(CBS) PHILADELPHIA Doctors in Philadelphia are testing a revolutionary new treatment that is restoring life and bringing people back from the dead. CBS Station KYW-TV in Philadelphia Medical Reporter Stephanie Stahl has details.
During cardiac arrest, the heart stops beating. It's a trauma alert and people are often declared dead within minutes.
But now doctors at the Hospital of the University of Pennsylvania Hospital are bringing people back from the dead.
Dr. Lance Becker and his team are challenging fate with breakthrough new treatments that could save hundreds of thousands of lives.
61-year-old Bill Bondar is living proof that people can be brought back from the dead.
"I didn't know I died, I didn't feel anything, I still don't believe it," Bill said.
"I looked at his face, and I was looking at a dead man," Bill's wife Monica said.
It happened just after the couple left a jam session. Bill collapsed outside their home, lifeless.
"That was the most frightening thing I ever saw in my life and I knew my husband was gone. He was gone," said Monica.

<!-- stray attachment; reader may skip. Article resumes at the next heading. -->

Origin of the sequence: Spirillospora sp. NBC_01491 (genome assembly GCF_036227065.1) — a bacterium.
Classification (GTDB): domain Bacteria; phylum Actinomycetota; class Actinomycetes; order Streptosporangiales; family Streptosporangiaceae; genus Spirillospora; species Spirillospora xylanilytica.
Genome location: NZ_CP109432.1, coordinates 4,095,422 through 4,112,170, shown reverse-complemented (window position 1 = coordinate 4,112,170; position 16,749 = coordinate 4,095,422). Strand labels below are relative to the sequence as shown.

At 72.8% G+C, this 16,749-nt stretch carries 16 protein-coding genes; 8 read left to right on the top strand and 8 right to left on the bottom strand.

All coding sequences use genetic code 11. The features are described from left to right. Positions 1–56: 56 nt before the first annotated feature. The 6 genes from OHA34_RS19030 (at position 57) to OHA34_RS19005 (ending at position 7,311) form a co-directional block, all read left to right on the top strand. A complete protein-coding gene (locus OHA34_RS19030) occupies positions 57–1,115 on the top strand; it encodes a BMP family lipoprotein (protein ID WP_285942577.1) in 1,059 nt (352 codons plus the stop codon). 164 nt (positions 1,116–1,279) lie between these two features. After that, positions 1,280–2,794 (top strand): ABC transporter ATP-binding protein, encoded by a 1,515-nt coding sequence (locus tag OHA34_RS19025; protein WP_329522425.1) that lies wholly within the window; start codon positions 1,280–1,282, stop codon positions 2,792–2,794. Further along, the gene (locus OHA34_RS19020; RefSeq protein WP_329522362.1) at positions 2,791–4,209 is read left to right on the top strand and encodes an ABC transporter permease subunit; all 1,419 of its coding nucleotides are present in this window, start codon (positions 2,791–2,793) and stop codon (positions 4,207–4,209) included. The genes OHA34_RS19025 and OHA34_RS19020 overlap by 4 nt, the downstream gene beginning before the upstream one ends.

Paramedics were able to restart his heart, but that's just part of the battle. Cells continue to die, and there can be damage to vital organs like the brain, that could be fatal.
Bill ended up at Penn, where he got the new experimental treatment of chilled saline that's injected.
Cooling pads are then wrapped around a patient. The body temperature is normally 98 degrees, but cooling brings it down to 92 degrees. Doctors keep it there for about 24 hours. This process is called intentional hypothermia.
"It decreases cellular injury when the cells are deprived of oxygen, so with less injury we are able to do a better job of getting people back," said Dr. Becker.
A similar cooling therapy was used on Buffalo Bills football player Kevin Everett, after a devastating spinal cord injury. He's now able to move after getting a quick infusion of cold saline.
But Dr. Becker said the cooling therapy needs to be faster, so they're developing a slushy type saline that contains ice particles. It would be injected into the blood stream to quickly reduce body temperature.
"We really believe that that is going to save lives in a way that we haven't even seen," said Dr. Becker.
"I feel lucky," said Bill.
After being dead for a few minutes back in May, Bill along with Monica are now back to enjoying their boating life, with a whole new perspective.
"Our grasp on life is so tenuous. It's so fragile that it doesn't really matter what you worry about tomorrow because you might not have it. You have to live as if you're going to die tomorrow," said Monica.
Bill now has an internal defibrillator and is taking medications.
The experimental cooling treatment at HUP can only be used on certain patients. But doctors expect it will eventually become a critical standard of care for saving lives.
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